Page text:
Her husband was diagnosed with Alzheimer's disease and Nancy chose to take care of him at home, being his primary caregiver for the last 10 years of his life. Here they celebrate Ronald's 89th birthday at their home in Bel Air, Calif., Feb, 6, 2000. In September of 2000 she released a collection of letters from her husband, entitled "I Love You, Ronnie - The Letters of Ronald Reagan to Nancy Reagan."
Nancy Reagan receives a standing ovation before being given the Congressional Gold Medal award during a ceremony for her and her husband, former President Ronald Reagan, at the U.S. Capitol in Washington, D.C., May 16, 2002. Mrs. Reagan accepted the award on behalf of her husband, who hadn't made a public appearance in nearly eight years.
Former first lady Nancy Reagan leans into the casket of her husband during the interment ceremony at the Ronald Reagan Presidential Library, June 11, 2004 in Simi Valley, Calif. Reagan died of pneumonia due to complications with Alzheimer's at age 93 at his home in California.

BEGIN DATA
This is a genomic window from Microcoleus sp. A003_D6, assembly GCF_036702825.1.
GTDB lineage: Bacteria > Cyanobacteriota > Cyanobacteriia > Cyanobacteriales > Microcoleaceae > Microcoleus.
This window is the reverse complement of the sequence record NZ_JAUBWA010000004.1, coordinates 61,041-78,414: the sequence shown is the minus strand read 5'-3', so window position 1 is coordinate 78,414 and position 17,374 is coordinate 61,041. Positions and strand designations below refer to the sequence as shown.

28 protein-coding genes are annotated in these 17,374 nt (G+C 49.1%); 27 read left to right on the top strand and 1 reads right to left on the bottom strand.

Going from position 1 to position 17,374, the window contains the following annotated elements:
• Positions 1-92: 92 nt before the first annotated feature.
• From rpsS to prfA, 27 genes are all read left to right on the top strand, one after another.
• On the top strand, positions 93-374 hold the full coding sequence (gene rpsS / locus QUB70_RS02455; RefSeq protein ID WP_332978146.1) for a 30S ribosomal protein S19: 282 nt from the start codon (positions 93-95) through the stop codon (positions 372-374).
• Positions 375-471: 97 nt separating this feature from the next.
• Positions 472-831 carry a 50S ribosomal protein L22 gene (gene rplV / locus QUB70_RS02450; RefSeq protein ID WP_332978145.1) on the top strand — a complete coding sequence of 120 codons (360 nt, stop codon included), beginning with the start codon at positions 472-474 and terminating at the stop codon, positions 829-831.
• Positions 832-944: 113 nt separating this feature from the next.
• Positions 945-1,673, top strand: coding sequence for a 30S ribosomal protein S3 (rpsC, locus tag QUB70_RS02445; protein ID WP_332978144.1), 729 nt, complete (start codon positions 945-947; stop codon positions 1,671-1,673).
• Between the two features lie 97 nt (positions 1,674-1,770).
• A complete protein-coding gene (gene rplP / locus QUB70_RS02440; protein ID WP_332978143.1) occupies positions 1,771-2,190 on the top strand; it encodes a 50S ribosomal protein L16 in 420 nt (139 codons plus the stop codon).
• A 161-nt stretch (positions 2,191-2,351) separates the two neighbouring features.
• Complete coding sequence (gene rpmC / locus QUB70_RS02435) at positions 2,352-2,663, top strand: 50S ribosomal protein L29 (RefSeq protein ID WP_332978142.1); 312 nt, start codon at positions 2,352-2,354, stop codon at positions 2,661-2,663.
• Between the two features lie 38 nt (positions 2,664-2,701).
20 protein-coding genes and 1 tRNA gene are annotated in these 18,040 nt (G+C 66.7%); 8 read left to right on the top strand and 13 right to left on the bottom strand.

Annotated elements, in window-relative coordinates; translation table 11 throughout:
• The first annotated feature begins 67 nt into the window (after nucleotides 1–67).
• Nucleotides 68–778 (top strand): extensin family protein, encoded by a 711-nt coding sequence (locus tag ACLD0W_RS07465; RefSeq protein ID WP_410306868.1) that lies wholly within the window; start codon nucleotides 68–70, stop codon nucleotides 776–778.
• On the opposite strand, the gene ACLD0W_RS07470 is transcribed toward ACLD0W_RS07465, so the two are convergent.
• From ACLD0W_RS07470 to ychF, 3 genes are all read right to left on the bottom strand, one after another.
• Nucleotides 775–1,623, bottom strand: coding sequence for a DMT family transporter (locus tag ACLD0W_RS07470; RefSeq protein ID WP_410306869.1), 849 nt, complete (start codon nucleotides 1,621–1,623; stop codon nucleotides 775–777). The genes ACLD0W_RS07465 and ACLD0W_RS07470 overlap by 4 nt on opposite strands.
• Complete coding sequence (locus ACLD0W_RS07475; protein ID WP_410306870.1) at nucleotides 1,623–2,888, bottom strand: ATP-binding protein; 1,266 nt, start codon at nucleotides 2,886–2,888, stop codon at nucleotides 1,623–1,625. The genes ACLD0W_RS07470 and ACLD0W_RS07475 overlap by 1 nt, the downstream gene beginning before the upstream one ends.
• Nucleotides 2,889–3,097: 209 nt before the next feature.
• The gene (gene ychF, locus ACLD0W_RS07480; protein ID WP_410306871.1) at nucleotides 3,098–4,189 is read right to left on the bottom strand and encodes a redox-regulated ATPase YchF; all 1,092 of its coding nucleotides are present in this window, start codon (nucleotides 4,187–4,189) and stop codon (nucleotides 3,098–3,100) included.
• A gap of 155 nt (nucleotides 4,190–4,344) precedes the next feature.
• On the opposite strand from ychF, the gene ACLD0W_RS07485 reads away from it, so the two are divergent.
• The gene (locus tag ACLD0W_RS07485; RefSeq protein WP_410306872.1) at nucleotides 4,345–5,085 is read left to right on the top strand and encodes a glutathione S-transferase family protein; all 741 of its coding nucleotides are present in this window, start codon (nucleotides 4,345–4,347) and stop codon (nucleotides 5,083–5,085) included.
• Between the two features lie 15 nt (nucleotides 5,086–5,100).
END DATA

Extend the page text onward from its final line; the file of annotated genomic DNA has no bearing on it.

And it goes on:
President George W. Bush, First Lady Laura Bush and Ronald Reagan Presidential Foundation Chairman Fred Ryan, Jr., right, watch as Nancy Reagan cuts a ceremonial ribbon at The Ronald Reagan Library in Simi Valley, Calif., Oct. 21, 2005. The Bushes came to the library for the unveiling of the Air Force One Pavilion at the library. In 2001, President George W. Bush awarded Nancy Regan the Presidential Medal of Freedom, the nation's highest civilian award.
President Barack Obama clasps the hand of former first lady Nancy Reagan after he signed the Ronald Reagan Centennial Commission Act in the Diplomatic Reception Room of the White House, June 2, 2009. Obama praised the former first lady for her work on stem cell research and Alzheimer's disease.
Republican presidential candidates are greeted by Nancy Reagan, center, before a GOP presidential debate in a replica of the Oval Office at the Reagan Library Wednesday, Sept. 7, 2011, in Simi Valley, Calif. From left are, former Pennsylvania Sen. Rick Santorum, former House Speaker Newt Gingrich, Rep. Michele Bachmann, R-Minn., former Massachusetts Gov. Mitt Romney, Texas Gov. Rick Perry, Rep. Ron Paul, R-Texas, businessman Herman Cain and former Utah Gov. Jon Huntsman. Nancy hosted two Republican debates at the Reagan libary ahead of the 2008 election, one in May of 2007 and one in January of 2008.